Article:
MALVEAUX: And Kitty, of course, while all that is taking place, Bush aides say that the president will move forward, trying to push forward in small legislative victories in the areas of health care, technology, as well as immigration. At the same time, trying to reassure those Republicans up for midterm elections that they'll be safe -- Kitty.

PILGRIM: All right. Thanks very much. Suzanne Malveaux.

Well, we will be following the latest developments on the Patriot Act throughout the evening here on CNN.

And joining me now for more on the president's terrible year, political challenges ahead, our senior political analyst, Bill Schneider.

Bill, how difficult has this year been for President Bush? WILLIAM SCHNEIDER, CNN SR. POLITICAL ANALYST: Well, the queen of England once used the phrase "annus horribilis," horrible year. That was about her family. But take a look at what kind of year President Bush has had politically.

Just after he gave his State of the Union speech in February, his job approval was 57 percent. By November it had reached a low point of 37. Now, the latest figure, 41 percent, it's just up a few points from that, but even though people are feeling better this year about the economy.

The economy is, the latest figures show, is moving along at a pretty nice clip. So Kitty, it's not the economy, stupid. That's no offense.

PILGRIM: Well, if it's not the economy, what is it, Bill?

SCHNEIDER: It's Iraq. When Americans are asked, "What do you think is the most important problem that the president and Congress should deal with?" Iraq overshadows everything else.

Only half as many people are concerned about the economy, followed by health care and immigration. And the problem that President Bush is most concerned about most, terrorism, you can see, is way down on that list.

You k now, this year the president lost on torture, he lost on the Patriot Act, on Alaska oil drilling. He lost on the guest worker program. And the one program he's been promoting all year, his Social Security reform, went exactly nowhere.

PILGRIM: Now, what about the other big plan the president was proud of, the prescription drug plan? That did pass Congress, Bill.

SCHNEIDER: It certainly did. But we have new figures just out within the last hour, where we asked seniors, Americans 65 and older, do they plan to participate in the new Medicare prescription drug program? And you can see here, by two to one, seniors say they don't want anything to do with it.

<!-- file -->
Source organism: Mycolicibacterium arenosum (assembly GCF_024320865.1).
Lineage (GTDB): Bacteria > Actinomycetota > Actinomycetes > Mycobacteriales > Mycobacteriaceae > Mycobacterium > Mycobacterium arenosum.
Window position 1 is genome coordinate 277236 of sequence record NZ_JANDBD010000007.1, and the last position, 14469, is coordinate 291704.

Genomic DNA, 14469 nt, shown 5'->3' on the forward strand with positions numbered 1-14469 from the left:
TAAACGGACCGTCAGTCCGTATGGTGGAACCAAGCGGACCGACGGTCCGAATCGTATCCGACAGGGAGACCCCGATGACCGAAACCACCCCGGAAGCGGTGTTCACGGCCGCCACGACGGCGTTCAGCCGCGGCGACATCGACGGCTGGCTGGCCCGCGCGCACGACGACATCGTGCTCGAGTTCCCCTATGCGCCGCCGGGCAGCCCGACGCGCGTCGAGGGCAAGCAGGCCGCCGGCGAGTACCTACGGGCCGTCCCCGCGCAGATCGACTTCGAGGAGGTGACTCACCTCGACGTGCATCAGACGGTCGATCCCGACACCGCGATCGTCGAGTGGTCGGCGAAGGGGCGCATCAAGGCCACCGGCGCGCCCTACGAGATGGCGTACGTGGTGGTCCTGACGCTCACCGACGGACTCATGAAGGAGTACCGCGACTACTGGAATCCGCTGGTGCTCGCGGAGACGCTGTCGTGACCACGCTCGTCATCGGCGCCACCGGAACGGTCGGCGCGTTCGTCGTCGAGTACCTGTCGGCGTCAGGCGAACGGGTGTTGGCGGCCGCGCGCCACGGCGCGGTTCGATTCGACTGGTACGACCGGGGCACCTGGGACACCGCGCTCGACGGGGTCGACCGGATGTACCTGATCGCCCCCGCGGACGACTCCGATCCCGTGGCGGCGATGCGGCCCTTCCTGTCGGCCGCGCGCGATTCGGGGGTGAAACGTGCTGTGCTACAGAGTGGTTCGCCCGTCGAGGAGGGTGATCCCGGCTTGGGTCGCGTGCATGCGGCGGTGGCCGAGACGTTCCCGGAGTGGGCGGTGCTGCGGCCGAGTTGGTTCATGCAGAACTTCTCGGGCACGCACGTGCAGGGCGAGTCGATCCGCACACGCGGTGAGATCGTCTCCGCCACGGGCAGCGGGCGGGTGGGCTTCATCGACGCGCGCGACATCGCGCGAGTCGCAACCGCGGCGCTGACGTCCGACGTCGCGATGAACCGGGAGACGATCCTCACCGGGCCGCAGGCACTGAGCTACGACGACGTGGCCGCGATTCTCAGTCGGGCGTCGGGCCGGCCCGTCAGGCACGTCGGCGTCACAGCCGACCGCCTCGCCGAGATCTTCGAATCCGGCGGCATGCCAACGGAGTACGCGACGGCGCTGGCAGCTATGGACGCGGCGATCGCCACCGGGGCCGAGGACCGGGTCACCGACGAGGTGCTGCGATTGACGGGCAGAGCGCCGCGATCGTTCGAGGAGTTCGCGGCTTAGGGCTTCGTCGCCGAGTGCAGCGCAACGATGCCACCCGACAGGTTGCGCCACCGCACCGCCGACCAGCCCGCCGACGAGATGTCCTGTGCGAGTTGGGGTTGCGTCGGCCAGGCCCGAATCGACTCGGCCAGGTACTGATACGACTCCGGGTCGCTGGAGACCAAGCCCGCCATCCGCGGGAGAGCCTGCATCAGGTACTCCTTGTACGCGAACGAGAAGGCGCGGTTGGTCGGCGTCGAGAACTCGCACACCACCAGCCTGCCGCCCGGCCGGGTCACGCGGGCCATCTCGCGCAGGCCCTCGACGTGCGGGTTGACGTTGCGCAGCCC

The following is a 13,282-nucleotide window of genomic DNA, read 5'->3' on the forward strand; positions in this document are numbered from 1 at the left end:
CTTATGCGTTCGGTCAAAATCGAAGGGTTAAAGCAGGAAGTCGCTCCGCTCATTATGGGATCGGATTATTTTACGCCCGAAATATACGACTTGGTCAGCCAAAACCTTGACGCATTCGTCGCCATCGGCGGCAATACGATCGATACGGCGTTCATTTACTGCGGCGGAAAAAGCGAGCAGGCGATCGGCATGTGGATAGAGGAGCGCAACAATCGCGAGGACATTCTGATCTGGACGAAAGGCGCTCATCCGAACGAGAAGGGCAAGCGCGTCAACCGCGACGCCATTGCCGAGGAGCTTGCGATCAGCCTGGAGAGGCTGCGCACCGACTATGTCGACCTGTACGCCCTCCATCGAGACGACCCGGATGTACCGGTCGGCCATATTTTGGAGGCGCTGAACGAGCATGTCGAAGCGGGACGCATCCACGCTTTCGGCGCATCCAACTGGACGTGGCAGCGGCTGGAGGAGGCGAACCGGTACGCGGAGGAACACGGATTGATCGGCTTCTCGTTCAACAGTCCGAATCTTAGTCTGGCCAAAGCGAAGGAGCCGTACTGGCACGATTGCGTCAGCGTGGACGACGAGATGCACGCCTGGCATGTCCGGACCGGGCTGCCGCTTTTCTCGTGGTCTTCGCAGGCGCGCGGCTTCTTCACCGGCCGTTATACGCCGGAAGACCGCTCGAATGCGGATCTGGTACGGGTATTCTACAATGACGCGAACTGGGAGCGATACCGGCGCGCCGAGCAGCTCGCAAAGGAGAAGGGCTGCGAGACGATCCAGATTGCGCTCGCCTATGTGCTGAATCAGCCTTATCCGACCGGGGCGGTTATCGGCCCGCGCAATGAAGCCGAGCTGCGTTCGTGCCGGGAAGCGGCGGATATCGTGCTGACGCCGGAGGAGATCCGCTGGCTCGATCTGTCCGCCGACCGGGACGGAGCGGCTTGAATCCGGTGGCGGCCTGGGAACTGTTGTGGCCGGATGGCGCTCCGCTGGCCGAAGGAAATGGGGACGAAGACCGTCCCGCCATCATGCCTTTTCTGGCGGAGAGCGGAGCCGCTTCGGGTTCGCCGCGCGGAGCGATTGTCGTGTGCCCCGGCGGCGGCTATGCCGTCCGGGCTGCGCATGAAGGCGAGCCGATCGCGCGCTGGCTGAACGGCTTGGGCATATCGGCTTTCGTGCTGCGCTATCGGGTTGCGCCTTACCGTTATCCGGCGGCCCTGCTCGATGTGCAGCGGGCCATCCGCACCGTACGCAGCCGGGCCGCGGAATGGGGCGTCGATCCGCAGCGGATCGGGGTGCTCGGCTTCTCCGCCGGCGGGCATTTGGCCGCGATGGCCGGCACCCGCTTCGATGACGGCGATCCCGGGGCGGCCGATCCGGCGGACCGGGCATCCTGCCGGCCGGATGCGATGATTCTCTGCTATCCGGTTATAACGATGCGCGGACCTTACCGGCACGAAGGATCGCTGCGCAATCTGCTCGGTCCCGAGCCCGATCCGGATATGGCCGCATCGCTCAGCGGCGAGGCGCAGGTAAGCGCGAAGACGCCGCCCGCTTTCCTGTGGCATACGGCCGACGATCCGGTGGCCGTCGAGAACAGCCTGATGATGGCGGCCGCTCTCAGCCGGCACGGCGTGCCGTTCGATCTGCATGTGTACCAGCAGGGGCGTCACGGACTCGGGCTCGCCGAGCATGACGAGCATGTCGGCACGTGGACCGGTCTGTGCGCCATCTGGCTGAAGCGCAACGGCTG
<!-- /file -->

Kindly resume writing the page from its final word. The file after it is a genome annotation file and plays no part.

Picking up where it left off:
Why not? Most seniors say they don't understand it, they do not believe it will save them a lot of money, and it looks to them like a giveaway to the big pharmaceutical companies.

So even that achievement which he got doesn't seem to count for much.

PILGRIM: Thanks very much. Bill Schneider.

Well, let's go to the latest from the war in Iraq. Another soldier killed today in a bomb attack in Baghdad. The military is also reporting the deaths of two other American soldiers earlier this week -- 2,161 American troops have been killed in Iraq since the war began.

Separately, insurgents killed four Iraqi police commandos at a checkpoint in southern Baghdad. Six other police commandos were wounded.

Defense Secretary Donald Rumsfeld went to Iraq today for an unannounced visit. Rumsfeld hinted that the number of American troops in Iraq could soon drop below the average forced level this year.

Barbara Starr reports from the Pentagon.


BARBARA STARR, CNN PENTAGON CORRESPONDENT (voice over): Defense Secretary Donald Rumsfeld arrived in Iraq to wish the troops a happy holiday and meet with his commanders to make final plans to reduce troop levels early in the new year.

Just before landing, Rumsfeld said he still wasn't ready to make any announcements about bringing home some of the more than 150,000 troops now on duty.

DONALD RUMSFELD, SECRETARY OF DEFENSE: As you know, we make plans for all kind of possibilities. And when we get specific recommendations from General Abizaid and General Casey, why, we have the task then of considering those recommendations.

STARR: Senior military officials tell CNN it's a done deal. Twenty thousand troops in Iraq for election security are going to be heading home. That will leave about 138,000 troops in place.

An additional 3,700 soldiers from the 1st Armored Division now in Kuwait will stay there as a backup security force. Also, 3,700 solders from the 1st Infantry Division at Fort Riley, Kansas, will have their deployment orders canceled. But some may go to train Iraqi forces.

Commanders say 2006 will see a change in strategy: less combat for troops.

LT. GEN. JAMES CONWAY, U.S. MARINE CORPS: The typical things that you might see associated with combat operations, cordon and knock (ph) patrols, sweeps, those types of things that you've been reading about American soldiers and Marines doing over the last year, you're going to read increasingly about Iraqi units doing those things.


STARR: Now, Kitty, with the strategy now shifting away a little bit from combat for U.S. forces, and them being in a more supporting role to the Iraqis, the Pentagon clearly hopes that in 2006 it can convince Congress and the American people that the central issue is no longer precisely how many U.S. troops are in Iraq, but more focus on the job that they are doing -- Kitty.

PILGRIM: Thanks very much. Barbara Starr.

Well, British Prime Minister Tony Blair has also been talking about possible troop cuts in Iraq. Blair today visited British troops in the southern city -- the Iraqi city of Basra, and he indicated that Britain could start reducing the number of troops in Iraq in six months. Britain has a thousand troops in Iraq. That's the highest number after the United States.

While Britain and the United States focus on Iraq, there's new concern tonight about communist China's rising military challenge. Japan's foreign minister today bluntly described China as a threat.